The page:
What’s the best way to make mashed potatoes?

Mashed potatoes topped with butter in a white bowl on a white background
While potatoes are delicious in virtually any shape and at any time of the year (or really any time of the day), the winter holidays are once again focused on making mashed potatoes. But how do you prepare the "best" mashed potatoes? And what does that mean anyway?
Whether or not something is really the best is obviously relative and relies quite heavily on personal preference and culture. But how you handle your potatoes and choose the right variety will make a world of difference when it comes to making the mashed potatoes of your dreams.
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According to Harold McGee's seminal food science reference work, On Food And Cooking, potatoes fall into two categories: "floury" and "waxy". Floury potatoes include the ubiquitous reddish brown, which is often referred to and sold as "baked potatoes" and contains a higher proportion of dry starch. When you cook them, their cells swell and then separate, resulting in a "fine, dry, fluffy texture" that is good for frying, baking, or mashing. Conversely, waxy potatoes - like red and gold varieties - have cells that stick together, and when cooked they have a texture that McGee describes as "firm, dense, moist". He writes that this is a great choice for gratins, potato cakes, and salads.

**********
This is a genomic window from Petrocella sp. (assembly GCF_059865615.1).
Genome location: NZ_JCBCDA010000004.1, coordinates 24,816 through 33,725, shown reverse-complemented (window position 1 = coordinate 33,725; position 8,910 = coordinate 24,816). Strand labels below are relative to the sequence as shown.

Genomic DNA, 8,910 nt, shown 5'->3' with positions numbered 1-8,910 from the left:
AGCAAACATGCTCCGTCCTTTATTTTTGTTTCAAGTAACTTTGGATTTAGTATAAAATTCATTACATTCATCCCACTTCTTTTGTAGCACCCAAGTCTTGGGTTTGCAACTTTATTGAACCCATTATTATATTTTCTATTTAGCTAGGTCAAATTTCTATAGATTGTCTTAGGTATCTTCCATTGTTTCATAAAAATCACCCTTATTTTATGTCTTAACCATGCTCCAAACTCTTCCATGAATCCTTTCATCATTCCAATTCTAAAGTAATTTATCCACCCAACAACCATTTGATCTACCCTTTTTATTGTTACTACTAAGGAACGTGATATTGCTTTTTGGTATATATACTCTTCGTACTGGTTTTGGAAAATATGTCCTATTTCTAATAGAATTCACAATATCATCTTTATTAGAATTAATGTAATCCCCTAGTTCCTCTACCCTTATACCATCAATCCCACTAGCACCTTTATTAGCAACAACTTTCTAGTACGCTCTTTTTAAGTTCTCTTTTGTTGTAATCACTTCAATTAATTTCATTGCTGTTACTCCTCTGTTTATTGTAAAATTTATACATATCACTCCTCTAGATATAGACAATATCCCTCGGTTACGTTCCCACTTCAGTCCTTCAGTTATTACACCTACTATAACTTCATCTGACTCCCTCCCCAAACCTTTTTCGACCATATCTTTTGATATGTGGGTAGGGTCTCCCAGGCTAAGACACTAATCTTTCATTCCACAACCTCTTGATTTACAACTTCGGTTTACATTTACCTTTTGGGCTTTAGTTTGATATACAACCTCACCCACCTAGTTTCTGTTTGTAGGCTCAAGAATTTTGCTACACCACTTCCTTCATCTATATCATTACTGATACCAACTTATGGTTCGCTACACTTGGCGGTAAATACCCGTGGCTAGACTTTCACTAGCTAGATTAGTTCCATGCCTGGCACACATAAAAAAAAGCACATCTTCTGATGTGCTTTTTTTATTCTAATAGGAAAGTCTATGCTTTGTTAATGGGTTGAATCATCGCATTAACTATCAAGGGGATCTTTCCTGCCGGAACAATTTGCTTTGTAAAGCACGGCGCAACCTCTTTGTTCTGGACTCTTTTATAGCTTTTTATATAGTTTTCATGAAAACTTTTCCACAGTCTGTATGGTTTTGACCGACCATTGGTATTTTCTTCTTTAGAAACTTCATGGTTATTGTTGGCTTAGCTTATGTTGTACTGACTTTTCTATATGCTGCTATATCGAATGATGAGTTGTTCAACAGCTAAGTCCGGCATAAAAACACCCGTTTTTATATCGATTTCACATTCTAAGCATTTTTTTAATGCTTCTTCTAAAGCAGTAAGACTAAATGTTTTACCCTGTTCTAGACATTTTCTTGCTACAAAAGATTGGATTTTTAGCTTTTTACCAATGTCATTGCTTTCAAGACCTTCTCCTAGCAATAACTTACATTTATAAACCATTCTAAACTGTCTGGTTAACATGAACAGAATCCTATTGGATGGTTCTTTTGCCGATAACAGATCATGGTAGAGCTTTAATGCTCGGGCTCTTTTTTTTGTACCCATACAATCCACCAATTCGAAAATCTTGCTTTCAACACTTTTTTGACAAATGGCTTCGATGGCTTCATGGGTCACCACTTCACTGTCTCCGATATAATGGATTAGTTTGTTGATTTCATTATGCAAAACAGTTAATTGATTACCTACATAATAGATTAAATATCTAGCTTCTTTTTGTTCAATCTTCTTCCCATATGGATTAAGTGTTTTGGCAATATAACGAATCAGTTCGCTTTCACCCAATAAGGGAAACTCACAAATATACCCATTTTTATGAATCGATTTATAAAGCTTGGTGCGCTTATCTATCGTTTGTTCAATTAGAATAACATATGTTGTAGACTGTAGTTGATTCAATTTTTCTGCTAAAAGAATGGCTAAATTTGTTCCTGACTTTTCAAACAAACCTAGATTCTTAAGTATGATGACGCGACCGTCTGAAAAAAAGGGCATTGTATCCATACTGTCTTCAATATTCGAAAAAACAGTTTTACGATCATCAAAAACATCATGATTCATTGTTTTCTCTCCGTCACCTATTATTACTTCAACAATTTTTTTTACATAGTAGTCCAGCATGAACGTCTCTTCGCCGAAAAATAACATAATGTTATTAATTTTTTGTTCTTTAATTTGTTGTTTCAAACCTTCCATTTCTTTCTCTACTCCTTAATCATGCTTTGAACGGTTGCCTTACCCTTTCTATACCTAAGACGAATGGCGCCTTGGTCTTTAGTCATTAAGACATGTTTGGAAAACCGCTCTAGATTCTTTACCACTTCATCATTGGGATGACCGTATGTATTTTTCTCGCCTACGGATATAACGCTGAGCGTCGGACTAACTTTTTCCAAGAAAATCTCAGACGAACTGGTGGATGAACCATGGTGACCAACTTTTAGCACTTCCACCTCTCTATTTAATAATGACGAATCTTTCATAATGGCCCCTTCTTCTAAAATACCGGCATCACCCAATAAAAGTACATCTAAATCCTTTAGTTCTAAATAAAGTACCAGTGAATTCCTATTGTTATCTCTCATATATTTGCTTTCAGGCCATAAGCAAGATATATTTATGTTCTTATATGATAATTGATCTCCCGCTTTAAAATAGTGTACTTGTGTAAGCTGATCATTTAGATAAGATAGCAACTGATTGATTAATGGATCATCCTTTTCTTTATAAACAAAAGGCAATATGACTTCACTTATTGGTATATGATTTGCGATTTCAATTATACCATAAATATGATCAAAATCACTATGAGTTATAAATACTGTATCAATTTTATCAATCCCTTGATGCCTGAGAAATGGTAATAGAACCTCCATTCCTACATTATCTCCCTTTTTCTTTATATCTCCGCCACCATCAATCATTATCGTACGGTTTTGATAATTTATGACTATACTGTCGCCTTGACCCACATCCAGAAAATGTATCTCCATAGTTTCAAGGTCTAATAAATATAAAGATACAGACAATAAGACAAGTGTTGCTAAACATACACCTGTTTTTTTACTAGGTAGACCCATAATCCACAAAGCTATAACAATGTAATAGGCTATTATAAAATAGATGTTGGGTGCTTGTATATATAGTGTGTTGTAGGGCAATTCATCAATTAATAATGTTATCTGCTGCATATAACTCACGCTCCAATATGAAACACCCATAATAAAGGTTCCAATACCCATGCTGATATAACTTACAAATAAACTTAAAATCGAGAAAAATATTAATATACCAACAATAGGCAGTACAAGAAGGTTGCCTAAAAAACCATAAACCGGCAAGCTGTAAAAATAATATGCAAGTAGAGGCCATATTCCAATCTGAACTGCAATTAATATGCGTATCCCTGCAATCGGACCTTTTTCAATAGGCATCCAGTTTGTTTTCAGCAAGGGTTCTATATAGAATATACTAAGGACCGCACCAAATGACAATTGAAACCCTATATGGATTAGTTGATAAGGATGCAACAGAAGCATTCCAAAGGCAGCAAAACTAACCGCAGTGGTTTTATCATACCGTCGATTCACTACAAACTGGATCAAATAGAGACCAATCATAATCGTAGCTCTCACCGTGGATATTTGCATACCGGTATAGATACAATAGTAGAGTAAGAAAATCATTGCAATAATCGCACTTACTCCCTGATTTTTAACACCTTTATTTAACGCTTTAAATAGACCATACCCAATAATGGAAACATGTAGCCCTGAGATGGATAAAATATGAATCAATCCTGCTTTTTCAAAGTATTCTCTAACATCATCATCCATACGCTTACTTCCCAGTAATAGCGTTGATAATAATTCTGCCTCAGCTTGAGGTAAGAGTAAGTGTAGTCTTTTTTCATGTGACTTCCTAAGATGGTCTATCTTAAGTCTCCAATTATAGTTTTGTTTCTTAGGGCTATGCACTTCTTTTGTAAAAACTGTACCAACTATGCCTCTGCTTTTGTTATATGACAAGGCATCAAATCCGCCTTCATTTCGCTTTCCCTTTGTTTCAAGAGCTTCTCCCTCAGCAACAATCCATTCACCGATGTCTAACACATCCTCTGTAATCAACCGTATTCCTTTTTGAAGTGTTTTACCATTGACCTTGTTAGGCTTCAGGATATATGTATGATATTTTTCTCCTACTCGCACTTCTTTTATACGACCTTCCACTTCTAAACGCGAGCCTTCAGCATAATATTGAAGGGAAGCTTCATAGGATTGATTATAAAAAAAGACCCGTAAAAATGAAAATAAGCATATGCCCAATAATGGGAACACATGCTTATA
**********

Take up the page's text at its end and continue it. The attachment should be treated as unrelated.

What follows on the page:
To make mashed potatoes with specific consistencies, you need to consider the starch content, how finely you mash the potatoes, to what extent you "smear and enrich" your mashed potatoes with fat and liquid, and how gently (or roughly) you treat your potatoes after they have been mashed.
For light, fluffy mashed potatoes, use floury varieties and shred them to what McGee calls "fine particle size". I like to use a food grinder for this as this way the consistency is more even, but a potato press works well too. Carefully ingest any fat or liquid, being careful not to beat the potatoes too hard. This damages the cell walls and releases more starch, making the mashed potatoes sticky. If you really want to make sure they're light, you can also rinse off any excess starch before cooking the potatoes. just peel them, dice them while they're raw, and rinse them in water before boiling them. This trick works for other types of potato recipes that you want less starch, like Fuchsia Dunlop's stunning fried potato slivers with chilli and Sichuan pepper.
For thicker, creamy mashed potatoes, use waxy varieties and puree them very finely. This releases more starch (which is what you want), but also makes it harder to incorporate fats and liquids. However, if you work them hard and long enough, you can get mashed potatoes with the "ease of whipped cream". If you want something denser, don't worry so much about whipping it so thoroughly.
These two specific preparation methods are hardly your only options. They just provide a few basic examples of using different potato varieties and their starch to get specific results. If you want mashed potatoes that is lumpier, thicker, or a mix of floury and waxy potatoes (which I highly recommend) then go for it. Of course, if you have a family recipe that you love, or a recipe from a particular country or culture that doesn't follow these instructions, then there's nothing wrong with that. If you've ever wondered how to make your potatoes lighter, airier, thicker, or denser, this is a great way to maximize your cooking process for the best results.
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